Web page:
News Column

Vizcaya's Secret Garden creates lifetime memories in Miami

August 19, 2014

By Matias Ocner, The Miami Herald



Aug. 19--Early morning sunlight coated the flowers, shrubs and bushes throughout Vizcaya Museum and Gardens as Bryanna Jomolca posed for her quinceanera pictures.

Holding her deep lavender ball gown by the sides, Bryanna, 15, glided in and out of Vizcaya's Secret Garden as photographer Jesus Fernandez snapped away.

"When I was little, I had always wanted to take pictures in the Secret Garden," Bryanna said. "It brought back a lot of good memories."

Recently, the Secret Garden went through a meticulous three-week $30,000 restoration project that repaired and re-leveled the limestone floor pavers.

"The focus was to retain the historic pattern and restore the original grade in earnest," said Lauren Hall, the museum's conservator. "Over the course of time, due to washout and differential settlement, the garden floor became uneven."

Weathering and heavy foot traffic also caused the soft limestone pavers to sink and break.

In 2013 alone, James Deering's Vizcaya received 184,000 walk-in tourists and 20,000 visitors for special events like weddings, moving filming and Bryanna's photo shoot.

Originally known as the Orchid Garden, the two-story, 3,400-square-foot section of the garden, created in 1917, was inspired after Italy'sVilla Gamberaia -- a large 14th-century house situated outside of Florence.

Unable to get the orchids to grow, garlic vines took over, crawling up the rustic wood trellises and covering two cypress doors and an iron framework attached to the top of the building.

As the vines overtook the building, house guests on the terrace could not see anyone below them and those on the ground floor could not see anyone above.

"You could be anywhere in this garden and you would feel like you were by yourself," said Ian Simpkins, chief horticulturist at the gardens. "That was one of the reasons they called it the Secret Garden. The family had a place to retreat to where they could be by themselves while the head of the house did all of the entertaining."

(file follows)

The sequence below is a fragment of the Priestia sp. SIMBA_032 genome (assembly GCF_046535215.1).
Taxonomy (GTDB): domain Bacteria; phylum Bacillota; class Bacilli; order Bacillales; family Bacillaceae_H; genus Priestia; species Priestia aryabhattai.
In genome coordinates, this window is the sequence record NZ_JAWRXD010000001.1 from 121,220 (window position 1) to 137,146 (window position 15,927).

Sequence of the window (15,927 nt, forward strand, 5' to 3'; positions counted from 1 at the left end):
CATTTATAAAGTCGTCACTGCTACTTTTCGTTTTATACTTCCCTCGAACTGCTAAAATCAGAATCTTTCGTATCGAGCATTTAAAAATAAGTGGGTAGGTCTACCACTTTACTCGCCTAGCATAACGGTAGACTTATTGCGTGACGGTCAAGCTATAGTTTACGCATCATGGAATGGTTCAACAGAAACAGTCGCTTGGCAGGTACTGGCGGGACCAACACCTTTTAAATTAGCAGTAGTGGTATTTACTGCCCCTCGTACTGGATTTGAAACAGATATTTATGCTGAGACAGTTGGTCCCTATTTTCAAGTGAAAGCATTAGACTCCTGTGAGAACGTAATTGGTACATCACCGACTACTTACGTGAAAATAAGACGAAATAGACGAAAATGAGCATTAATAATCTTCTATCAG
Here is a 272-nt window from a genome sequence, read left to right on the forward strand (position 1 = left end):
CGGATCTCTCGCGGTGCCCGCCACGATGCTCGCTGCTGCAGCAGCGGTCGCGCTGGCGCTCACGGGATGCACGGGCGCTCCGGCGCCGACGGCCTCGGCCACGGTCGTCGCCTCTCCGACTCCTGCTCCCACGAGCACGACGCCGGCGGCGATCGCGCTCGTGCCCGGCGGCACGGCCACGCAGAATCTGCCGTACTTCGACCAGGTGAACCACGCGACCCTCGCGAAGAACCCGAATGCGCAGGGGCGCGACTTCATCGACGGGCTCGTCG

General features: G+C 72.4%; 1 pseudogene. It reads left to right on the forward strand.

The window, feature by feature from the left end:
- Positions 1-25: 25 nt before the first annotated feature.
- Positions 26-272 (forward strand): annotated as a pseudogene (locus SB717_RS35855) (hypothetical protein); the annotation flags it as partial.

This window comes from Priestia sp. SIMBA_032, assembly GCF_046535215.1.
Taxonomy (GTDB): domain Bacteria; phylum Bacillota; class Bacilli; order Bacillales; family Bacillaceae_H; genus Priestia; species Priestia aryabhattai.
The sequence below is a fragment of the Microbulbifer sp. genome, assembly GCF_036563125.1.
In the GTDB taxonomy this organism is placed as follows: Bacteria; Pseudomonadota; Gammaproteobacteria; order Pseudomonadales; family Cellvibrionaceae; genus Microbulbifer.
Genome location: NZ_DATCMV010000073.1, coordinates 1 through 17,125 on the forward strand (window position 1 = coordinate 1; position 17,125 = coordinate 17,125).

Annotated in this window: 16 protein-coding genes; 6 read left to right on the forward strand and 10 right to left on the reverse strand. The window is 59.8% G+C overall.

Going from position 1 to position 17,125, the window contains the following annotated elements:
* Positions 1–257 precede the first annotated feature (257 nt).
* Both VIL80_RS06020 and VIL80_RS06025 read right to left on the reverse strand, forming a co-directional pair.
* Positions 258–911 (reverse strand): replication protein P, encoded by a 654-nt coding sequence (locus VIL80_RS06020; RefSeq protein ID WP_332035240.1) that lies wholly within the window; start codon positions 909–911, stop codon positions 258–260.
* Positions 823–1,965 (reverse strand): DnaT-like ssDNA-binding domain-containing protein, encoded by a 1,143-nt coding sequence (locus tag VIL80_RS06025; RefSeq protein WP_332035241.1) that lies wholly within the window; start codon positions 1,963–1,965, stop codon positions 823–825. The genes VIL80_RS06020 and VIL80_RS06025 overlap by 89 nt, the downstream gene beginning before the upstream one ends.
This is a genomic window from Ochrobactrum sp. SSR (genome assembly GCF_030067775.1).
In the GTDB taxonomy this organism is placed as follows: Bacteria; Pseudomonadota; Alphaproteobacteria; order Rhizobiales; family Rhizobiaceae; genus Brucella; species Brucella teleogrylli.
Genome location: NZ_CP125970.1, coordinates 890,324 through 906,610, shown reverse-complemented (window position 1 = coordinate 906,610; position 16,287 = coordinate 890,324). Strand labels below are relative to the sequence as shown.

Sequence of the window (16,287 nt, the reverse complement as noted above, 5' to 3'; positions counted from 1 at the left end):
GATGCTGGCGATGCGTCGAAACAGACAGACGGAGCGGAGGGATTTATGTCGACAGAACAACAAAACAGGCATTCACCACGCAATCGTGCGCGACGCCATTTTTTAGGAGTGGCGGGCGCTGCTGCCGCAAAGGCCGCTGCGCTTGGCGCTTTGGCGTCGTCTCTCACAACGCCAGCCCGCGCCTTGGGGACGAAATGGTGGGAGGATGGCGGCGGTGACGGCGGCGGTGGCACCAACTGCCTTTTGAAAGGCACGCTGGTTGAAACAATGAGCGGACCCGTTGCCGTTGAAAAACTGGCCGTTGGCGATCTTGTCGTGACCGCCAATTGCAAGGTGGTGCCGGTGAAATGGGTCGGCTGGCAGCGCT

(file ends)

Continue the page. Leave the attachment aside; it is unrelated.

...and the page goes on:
The recent restoration project gave Simpkins a chance to do something really unique with the Secret Garden's agricultural space.

"We took the opportunity to bring in a lot of critically endangered pine rockland species," said Simpkins, who worked with Fairchild Tropical Botanic Gardens to obtain rare plants.

"We wanted to show people that you really can use them as ornamental plants in your gardens, while conserving native plants at the same time."

Scattered around the landscape are plants like: Pineland Heliotrope, Yellow Geiger, and "Lignum Vitae," Latin for "Tree of Life."

Maintaining the impression that the house and gardens were built centuries ago was something James Deering aimed for when creating his winter home.

Almost a century after its actual creation in 1916, the staff at Vizcaya has truly worked to keep his dream alive.

"It's beautiful," Bryanna said. "I feel like if I was there when it was actually built."

IF YOU GO

What: Vizcaya Museum and Gardens

Prices: Adults -- $18, Child 6-12 -- $6, Children 5 and under -- Free, Seniors 62 and older with ID -- $12, Students with ID -- $10, Visitors using wheelchairs -- $10

Location: 3251 South Miami Ave.Miami, 33129

For More Information: call 305-250-9133 or visit http://vizcaya.org

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(c)2014 The Miami Herald

Visit The Miami Herald at www.miamiherald.com

Distributed by MCT Information Services


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Source: Miami Herald (FL)


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